You can’t hear “Goodbye Horses” without thinking of Buffalo Bill’s assertion that he’d fuck himself, and the use of the song in MANIAC throws the delicately-crafted tone headlong into campsville, as it’s as though the filmmakers have suddenly chosen to make a tongue-in-cheek serial killer movie that does coy references to other serial killer movies. It’s an odd choice, but one that’s even more perplexing as the song itself fits the movie perfectly – the music in MANIAC is as carefully put together as the music for DRIVE in terms of capturing the hollow misery in a timeless way, and “Goodbye Horses” is a beautifully melancholy song that should fit into the moment like an overplayed ‘70s R&B staple fits snugly into a Robert Zemeckis film.
Instead of carrying the tone of loneliness and despair, however, you just end up thinking about Ted Levine’s tucked junk, and it was hard to suppress giggles in what was clearly building to be a disturbing sequence. The audience I saw the film didn’t manage to hold back laughter, and it made the subsequent moments of Lucie giving Frank head as he looks at himself in the mirror over her bed seem more comical than creepy, and the murder of Lucie itself, a brutal act that should have been one of the film’s creepiest moments, just awkward.
It’s a strange stumble, and one that MANIAC does eventually recover from, thanks to Khalfoun’s assured direction (a genuine surprise, as his only previous features as a director were the direct-to-video Cuba Gooding Jr. thriller WRONG TURN AT TAHOE and the mediocre parking garage stalker flick P2) and committed performances by Wood and Nora Arnezender (SAFE HOUSE), who plays a young artist fascinated by Frank’s mannequins and Frank himself. The murders are grim and not so much gory as it is brutal, with violence that should work as a gut-punch to all but the most jaded viewers.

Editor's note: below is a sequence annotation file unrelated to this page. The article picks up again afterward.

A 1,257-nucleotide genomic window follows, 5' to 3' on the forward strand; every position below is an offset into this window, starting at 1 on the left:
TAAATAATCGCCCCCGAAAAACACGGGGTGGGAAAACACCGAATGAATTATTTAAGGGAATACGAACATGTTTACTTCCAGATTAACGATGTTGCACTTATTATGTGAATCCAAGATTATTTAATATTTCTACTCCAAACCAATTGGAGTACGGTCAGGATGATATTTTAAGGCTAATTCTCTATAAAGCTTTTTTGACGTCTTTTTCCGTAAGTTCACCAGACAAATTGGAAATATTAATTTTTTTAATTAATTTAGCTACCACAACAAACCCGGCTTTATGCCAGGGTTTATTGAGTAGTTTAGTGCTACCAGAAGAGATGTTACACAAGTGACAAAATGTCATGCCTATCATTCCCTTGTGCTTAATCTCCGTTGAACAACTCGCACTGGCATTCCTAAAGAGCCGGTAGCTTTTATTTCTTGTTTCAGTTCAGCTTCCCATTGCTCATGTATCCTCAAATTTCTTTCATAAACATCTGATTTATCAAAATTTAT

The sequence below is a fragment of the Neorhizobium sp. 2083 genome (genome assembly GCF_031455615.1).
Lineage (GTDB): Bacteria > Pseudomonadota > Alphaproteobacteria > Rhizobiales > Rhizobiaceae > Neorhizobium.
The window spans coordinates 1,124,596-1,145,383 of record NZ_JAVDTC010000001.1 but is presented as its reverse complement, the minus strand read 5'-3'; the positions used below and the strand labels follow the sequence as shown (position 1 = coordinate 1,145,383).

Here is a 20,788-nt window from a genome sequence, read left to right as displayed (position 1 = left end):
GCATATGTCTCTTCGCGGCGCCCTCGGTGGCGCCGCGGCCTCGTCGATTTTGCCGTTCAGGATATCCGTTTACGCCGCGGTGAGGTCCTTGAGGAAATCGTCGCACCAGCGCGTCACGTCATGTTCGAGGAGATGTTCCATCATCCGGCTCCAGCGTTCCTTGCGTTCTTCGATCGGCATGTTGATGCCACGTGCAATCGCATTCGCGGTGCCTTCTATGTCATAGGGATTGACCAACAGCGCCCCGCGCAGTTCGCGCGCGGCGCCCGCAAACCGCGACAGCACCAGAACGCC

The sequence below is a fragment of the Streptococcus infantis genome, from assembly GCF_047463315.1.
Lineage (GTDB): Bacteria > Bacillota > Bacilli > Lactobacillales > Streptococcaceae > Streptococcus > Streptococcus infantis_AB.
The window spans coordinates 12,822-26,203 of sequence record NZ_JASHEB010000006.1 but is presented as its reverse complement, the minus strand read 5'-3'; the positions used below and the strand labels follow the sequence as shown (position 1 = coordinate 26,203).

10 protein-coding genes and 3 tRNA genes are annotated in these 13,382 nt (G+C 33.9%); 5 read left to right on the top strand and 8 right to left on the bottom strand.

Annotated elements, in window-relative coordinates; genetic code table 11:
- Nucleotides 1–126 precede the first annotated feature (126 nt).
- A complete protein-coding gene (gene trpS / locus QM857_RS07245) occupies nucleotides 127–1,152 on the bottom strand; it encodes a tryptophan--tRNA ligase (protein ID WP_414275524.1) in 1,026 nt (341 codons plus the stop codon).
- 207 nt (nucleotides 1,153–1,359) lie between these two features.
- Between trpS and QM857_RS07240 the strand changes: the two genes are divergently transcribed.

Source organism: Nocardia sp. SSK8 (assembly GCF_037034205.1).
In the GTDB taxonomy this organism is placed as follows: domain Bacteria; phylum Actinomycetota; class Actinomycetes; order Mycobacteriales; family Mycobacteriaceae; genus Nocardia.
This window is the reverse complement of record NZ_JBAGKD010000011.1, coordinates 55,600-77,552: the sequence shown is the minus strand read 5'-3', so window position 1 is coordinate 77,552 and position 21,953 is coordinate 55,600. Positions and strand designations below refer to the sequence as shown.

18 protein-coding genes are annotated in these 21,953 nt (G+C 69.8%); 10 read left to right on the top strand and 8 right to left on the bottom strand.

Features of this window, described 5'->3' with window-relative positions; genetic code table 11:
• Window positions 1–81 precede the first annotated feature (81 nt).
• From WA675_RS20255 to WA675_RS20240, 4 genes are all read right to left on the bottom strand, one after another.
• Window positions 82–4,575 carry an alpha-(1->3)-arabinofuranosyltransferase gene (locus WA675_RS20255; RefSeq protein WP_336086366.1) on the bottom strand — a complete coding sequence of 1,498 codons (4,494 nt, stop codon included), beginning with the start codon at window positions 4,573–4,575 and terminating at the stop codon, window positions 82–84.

The original MANIAC has certainly had accusations of misogyny thrown in its direction, and the remake is likely to be accused of the same (in the remake, Frank is exclusively a killer of women, and he seems to actively discourage any kind of socialization with men) but in reality, the films are both intriguing character studies of a man with severe issues with women over anything else. While relentlessly downbeat, both the original and remake could be accused of misanthropy as well, but in both cases, there’s enough care taken into the portrayals of the characters to make them into believable, if irreparably flawed, human beings.
Those that are automatically dismissive of remakes won’t necessarily find a reason for a new version of MANIAC to have been made, but Khalfoun and co-writers Alexandre Aja and Grégory Levasseur have managed to give what would seem at first to be a film very much of its time enough of a modern take to be worth recommending. It’s certainly a much better “grindhouse” film than many of the recent takes on the genre that throw in tons of exploitation elements but forget about the artistry and tone that made the best exploitation films of the part so memorable, even if it does make the occasional misstep.
Now if you’ll excuse me, I’ve got some mirror dancing to do.
– Paul Freitag-Fey